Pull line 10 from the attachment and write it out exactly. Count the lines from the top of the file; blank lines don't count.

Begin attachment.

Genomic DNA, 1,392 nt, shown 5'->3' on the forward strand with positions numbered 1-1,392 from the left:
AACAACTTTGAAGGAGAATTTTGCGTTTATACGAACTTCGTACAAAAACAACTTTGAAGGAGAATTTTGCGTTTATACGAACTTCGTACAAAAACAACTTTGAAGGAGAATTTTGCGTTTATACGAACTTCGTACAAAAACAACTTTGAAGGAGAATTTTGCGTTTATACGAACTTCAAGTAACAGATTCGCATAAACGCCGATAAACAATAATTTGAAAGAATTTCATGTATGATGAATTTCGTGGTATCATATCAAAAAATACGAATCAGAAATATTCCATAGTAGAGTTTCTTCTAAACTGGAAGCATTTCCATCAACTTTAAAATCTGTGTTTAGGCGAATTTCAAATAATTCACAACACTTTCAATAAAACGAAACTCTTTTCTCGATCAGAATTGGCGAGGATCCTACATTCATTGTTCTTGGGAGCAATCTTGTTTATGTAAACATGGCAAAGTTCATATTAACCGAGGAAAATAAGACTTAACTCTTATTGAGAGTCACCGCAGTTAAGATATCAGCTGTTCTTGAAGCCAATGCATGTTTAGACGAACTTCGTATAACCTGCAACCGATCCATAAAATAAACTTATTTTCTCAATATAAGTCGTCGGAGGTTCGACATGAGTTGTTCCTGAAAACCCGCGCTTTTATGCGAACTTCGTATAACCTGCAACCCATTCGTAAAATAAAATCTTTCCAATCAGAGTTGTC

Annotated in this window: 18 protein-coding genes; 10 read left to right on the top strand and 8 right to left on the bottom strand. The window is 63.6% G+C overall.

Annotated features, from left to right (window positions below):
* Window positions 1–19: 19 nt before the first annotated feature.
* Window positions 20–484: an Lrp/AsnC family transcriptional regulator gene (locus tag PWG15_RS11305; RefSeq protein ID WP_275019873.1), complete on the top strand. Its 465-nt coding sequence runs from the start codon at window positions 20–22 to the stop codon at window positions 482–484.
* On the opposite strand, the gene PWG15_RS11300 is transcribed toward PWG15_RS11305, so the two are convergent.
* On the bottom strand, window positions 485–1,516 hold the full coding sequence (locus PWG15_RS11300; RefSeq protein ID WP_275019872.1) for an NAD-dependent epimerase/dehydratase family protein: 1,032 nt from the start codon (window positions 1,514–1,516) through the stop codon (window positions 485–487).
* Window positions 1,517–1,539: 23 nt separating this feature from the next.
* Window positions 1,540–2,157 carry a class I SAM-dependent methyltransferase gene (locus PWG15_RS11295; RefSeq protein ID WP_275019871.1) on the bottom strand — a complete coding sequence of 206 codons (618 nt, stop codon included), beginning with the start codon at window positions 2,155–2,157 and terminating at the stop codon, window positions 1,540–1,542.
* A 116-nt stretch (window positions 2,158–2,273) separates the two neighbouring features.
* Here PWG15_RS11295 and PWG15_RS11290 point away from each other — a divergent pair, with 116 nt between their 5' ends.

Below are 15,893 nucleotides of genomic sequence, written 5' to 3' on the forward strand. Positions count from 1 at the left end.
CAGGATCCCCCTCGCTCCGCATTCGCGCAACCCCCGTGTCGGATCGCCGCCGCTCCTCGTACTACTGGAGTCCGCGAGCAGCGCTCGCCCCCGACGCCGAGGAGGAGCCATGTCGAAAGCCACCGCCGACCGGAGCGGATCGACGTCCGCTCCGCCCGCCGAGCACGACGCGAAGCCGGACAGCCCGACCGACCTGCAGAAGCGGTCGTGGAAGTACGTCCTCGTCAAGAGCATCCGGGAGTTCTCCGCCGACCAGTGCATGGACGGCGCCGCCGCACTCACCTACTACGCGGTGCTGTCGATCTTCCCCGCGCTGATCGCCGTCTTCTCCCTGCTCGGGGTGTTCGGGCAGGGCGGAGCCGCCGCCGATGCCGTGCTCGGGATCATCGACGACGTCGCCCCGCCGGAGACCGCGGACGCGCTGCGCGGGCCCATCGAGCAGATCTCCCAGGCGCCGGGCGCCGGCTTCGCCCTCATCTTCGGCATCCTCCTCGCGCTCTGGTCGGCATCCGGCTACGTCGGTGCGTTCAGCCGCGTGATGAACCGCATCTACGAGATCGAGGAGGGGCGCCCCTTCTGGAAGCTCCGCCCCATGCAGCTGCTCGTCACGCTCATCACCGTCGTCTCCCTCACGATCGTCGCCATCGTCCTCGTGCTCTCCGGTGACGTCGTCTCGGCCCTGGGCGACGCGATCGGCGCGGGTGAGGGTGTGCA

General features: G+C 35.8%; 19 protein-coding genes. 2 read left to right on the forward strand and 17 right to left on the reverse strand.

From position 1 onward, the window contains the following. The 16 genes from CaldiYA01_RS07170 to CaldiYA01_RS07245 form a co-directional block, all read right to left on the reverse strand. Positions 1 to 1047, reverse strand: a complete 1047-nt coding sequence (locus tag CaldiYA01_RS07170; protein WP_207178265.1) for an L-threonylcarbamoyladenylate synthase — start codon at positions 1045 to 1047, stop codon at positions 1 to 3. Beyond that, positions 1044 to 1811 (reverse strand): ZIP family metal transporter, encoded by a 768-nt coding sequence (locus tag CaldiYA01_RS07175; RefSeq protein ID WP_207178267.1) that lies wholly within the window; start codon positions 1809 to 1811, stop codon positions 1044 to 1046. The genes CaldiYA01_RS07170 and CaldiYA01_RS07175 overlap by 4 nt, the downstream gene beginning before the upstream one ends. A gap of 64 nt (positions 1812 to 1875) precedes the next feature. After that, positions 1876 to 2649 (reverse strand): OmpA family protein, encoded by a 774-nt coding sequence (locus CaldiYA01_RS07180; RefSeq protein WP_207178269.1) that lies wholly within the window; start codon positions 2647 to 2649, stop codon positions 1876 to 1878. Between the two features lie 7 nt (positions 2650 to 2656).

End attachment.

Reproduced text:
* Window positions 1,540–2,157 carry a class I SAM-dependent methyltransferase gene (locus PWG15_RS11295; RefSeq protein ID WP_275019871.1) on the bottom strand — a complete coding sequence of 206 codons (618 nt, stop codon included), beginning with the start codon at window positions 2,155–2,157 and terminating at the stop codon, window positions 1,540–1,542.